Every now and then we are lucky enough to find someone who offers services in a profession crowded with non-professionals. Someone knowledgeable, with a successful track record who is very good at what he or she does. Someone who – when you ask for an opinion – instead of telling you what you want to hear, will tell you the truth.

child-face-scared-tn“Can you handle the truth” is paraphrasing what Jack Nicholson said during a courtroom scene in the film “A Few Good Men.” His actual words (shouted to the character played by Tom Cruise): “You can’t handle the truth!”

Sometimes we need to hear the truth.

But I didn’t know the truth in my situation would be sort of painful, though necessary.

This is what happened:

I found a web designer online – Mike – who offered on his website “A free no-obligation website or project review.”

On another page of the site there was an easy-to-fill out form asking questions like “What’s on your mind?” and “Tell me more . . .”

Since I needed a few changes on my blog that require knowledge of HTML, and I don’t know HTML (it’s on my bucket list) I filled out the form and submitted it.

I thought I might never hear from him again, but . . . what did I have to lose by filling out the form and emailing it?

And . . . I thought . . . if I did get a reply, it would probably be five short bullet points with a few polite suggestions.

A few days later I received a five page review of my blog. Five pages!

As I began to read, I realized this would not be just a cursory review. It was detailed. Very detailed.

Halfway through the first page I stopped reading for a few minutes and realized this person actually read every word of my posts and my blog. Each and every page.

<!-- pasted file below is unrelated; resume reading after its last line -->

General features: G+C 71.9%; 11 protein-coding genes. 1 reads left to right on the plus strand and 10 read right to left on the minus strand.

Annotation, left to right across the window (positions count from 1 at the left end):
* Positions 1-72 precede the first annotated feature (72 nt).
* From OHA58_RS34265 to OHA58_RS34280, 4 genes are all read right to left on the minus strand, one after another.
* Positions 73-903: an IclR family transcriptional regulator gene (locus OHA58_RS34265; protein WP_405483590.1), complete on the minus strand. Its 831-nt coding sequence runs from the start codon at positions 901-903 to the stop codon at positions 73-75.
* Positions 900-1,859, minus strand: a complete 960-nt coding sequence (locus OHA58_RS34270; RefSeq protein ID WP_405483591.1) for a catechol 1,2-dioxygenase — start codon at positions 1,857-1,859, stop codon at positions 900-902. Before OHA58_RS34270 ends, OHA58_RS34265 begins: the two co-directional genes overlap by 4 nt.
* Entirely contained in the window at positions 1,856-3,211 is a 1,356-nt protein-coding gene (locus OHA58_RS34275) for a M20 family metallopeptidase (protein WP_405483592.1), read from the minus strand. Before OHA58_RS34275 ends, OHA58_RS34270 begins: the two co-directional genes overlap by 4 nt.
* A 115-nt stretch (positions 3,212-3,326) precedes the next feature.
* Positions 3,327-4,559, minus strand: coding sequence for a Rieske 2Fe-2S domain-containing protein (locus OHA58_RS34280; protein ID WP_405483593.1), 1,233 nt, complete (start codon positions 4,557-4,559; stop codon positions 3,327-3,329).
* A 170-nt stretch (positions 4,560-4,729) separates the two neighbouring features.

Midway through the first page he explained that I am confusing Google. I am confusing Google? Ouch.

I had to stop reading until much later, afraid I would read something even worse.

When I worked up the courage to read more of his review, it included SEO recommendations and suggestions that I knew would take time to complete, but are necessary if I want my blog to have a better chance of being found on Google – or any other search engine.

When I spoke with Mike on the telephone, he listened. He didn’t interrupt or try to talk over me with an explanation of his expertise.  This inspired confidence, so I decided to hire him for a few “fixes” (updates) on my blog. These were completed quickly and were exactly what I wanted. Impressive.

Then he went above and beyond, making suggestions I had not thought about.

Now I am in the process of deciding exactly what I want a new blog and a new website to look like. I want to hire him to build a completely new site for me, possibly combining my website with my blog.

If you ever have the need for a knowledgeable and dependable website designer – even if you only want a review of your current site – get in touch with Mike Truese Creations. You will be glad you did.


About Mike Truese Creations:  Mike has been rescuing great businesses from bad websites since 1999. He knows that a great website is liked by both people and Google. It has to be fast to download, easy to navigate, responsive (work on any mobile device), and great looking, too! Tell him Ann Barr sent you, and he’ll take 10% off any new website he creates for you.


Drop 4 Words and Get Less Rejection

Annoyed women-tnAt nearly every seminar, this subject comes up – especially during role play.

What is it?

The best way to get attention during the first nine seconds of a cold call.

 Most of us have a very short attention span, so those first words in a cold call are critical.

Unfortunately, there are four words that many sales people use at the beginning of their first call to a new prospect. Four words that signal to the listener: “I am going to try and sell you something.”

And when the prospect feels this way during the first few seconds of a cold call s/he begins to think of ways to end the call,

or worse . . .